If you know the size of your Drum that you want to make and the size of the motor pulley then with algebra we can manipulate the formula to come up with the size of the pulley on the driven shaft.

    M x MP x DS
    ---------------------= DP (The size of the pulley needed to put on the driven shaft)
    DR x TD

    Let’s try one out.

    You have a 7” drum, a 1725 rpm motor with a 3” pulley on it and you have some 7/8” bearings and 7/8” shaft to use for your tumbler. What size of pulley do I need to put on the 7/8” shaft to give me 60 RPM for the Drum?

    1725 RPM x 3” x 7/8”
    -------------------- = 10.8” (You would need about a 11” pulley)
    60 RPM x 7”

    It would be hard to find an 11” pulley so your better bet would be to drop the 3” pulley on the motor to a 2” pulley which running it thru the formula again would give you about a 7” pulley which is more realistic.


    You have the driven shaft pulley diameter of 7” on a 5/8” shaft and you want to know what size of pulley I need to buy to put on the motor to give me 55 rpm for my 8” drum.

    Manipulate the formula to give you this.

    DR x TD x DP
    ------------------ = MP (Size of the pulley needed on the motor shaft)
    M x DS

    Let’s try it.

    55RPM x 8” x 7”
    -------------------- = 2.85” ( You would buy a 3” pulley and that will get you close)
    1725 RPM x 5/8”

    With an adjustable DC motor like on a treadmill then just buy any two pulley's that you need and you can adjust the speed of the motor to get what you want.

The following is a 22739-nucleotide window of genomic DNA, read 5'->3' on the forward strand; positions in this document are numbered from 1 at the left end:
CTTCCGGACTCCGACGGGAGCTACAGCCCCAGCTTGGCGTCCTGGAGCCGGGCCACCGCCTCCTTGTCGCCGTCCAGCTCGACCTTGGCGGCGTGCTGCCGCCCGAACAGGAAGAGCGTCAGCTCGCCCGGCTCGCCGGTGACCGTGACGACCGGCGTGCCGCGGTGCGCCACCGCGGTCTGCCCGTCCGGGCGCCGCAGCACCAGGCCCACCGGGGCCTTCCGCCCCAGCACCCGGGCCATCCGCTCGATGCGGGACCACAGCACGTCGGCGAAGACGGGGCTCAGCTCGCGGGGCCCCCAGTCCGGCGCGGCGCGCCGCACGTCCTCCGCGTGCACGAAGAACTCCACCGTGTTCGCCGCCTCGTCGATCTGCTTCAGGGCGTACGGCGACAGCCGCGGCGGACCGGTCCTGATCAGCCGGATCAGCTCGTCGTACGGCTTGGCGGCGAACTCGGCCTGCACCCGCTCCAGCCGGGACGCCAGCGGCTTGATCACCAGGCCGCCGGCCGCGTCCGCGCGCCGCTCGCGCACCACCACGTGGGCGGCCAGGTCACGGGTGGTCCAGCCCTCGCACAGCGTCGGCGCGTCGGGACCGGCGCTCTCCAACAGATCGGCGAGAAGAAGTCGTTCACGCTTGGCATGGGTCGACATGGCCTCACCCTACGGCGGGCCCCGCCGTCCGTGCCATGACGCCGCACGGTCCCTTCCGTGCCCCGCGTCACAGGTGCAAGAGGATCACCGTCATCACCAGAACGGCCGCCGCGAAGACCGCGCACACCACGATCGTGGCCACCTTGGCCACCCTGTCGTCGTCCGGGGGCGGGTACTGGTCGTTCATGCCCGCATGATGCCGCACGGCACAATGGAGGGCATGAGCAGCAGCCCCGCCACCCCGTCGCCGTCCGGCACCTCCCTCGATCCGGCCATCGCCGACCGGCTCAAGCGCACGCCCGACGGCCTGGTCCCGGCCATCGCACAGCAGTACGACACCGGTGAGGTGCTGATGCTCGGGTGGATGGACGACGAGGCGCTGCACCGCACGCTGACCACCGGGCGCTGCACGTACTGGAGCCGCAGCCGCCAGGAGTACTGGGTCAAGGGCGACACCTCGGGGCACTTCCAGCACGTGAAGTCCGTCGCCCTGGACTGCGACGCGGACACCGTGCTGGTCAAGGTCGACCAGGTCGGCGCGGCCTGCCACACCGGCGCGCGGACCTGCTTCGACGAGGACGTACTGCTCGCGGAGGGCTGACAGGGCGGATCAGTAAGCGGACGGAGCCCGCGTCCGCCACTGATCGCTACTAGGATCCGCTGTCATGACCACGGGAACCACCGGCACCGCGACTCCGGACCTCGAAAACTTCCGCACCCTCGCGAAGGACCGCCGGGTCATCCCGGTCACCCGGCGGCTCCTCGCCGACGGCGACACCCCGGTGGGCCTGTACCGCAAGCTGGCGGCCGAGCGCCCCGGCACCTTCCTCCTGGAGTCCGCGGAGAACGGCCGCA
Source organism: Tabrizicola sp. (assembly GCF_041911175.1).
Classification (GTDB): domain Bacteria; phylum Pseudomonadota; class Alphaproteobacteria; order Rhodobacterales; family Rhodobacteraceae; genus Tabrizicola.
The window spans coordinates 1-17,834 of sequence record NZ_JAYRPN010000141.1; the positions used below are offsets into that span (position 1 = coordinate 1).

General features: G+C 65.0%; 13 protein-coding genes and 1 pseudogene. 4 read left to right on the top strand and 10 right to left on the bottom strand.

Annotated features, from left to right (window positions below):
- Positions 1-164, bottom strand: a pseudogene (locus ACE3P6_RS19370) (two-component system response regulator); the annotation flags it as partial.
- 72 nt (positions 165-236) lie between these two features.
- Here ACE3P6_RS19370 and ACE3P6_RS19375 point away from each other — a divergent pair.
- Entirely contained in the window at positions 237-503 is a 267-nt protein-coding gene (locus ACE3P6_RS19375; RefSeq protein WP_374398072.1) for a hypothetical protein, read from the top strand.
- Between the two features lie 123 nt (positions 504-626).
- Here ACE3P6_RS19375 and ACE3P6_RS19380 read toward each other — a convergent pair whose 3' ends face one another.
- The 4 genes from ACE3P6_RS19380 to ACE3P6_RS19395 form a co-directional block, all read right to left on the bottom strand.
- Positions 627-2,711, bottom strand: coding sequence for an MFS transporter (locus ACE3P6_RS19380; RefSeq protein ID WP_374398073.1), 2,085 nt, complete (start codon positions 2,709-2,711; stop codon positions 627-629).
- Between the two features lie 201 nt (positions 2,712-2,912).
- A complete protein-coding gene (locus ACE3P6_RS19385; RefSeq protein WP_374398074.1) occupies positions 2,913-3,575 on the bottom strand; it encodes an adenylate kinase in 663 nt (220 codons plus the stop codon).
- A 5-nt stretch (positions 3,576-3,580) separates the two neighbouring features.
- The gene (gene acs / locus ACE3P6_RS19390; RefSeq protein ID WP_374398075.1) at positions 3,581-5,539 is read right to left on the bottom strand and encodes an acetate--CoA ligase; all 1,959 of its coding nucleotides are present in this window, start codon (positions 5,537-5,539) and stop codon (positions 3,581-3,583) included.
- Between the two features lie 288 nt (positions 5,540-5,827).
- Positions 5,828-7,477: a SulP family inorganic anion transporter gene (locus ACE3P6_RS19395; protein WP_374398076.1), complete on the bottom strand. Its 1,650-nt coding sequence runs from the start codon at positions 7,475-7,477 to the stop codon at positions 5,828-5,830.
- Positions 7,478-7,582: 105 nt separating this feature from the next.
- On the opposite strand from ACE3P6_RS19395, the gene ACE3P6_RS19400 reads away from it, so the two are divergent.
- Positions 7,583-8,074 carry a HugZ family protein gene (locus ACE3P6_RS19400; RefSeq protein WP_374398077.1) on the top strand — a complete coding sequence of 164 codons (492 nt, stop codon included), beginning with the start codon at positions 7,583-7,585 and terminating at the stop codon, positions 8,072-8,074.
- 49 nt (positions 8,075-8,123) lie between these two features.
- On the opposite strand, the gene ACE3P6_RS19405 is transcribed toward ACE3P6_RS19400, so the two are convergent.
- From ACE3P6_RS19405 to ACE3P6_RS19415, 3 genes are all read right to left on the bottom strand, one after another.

How much to make the Tumbler?

    3” pulley 6.00
    4.5” pulley 9.00
    ½ “ shaft for 5 ‘ 9.00
    ½” Pillow Bearing 13.00 each (52.00 total)
    ½” heater hose 4.00
    Base mounts 12.00 (rubber cups I put over adjustable screw in legs)
    1 1/4” Square tubing $30.00 for a 8 foot length and I had 4” left over
    Motor found at scrap yard

    Total $122.00


    Drum
    For the drum I used a piece of 10" PE pipe that I get from work that is thrown out. I cut a piece of Plexiglas that I already had and mounted it on one end with some gasket cork and RTV Silicone seal.


    On the inside I mounted with brass screws some strips of plastic that I had laying around to help with mixing the brass and pins up.



    On the top I glued RTV on the PE pipe then put a layer of gasket material on top of it then another layer of gasket material and then glued the Plexiglas on top of that. So I had glue/gasket/gasket/glue and Plexiglas. Drilled holes all the way around and drove long screws thru it all into the PE pipe. When it was dried I had a flat surface with gasket on the PE pipe and a flat surface on the Plexiglas. I cut out the inside of the gasket on the pipe and now I have a perfect water tight seal.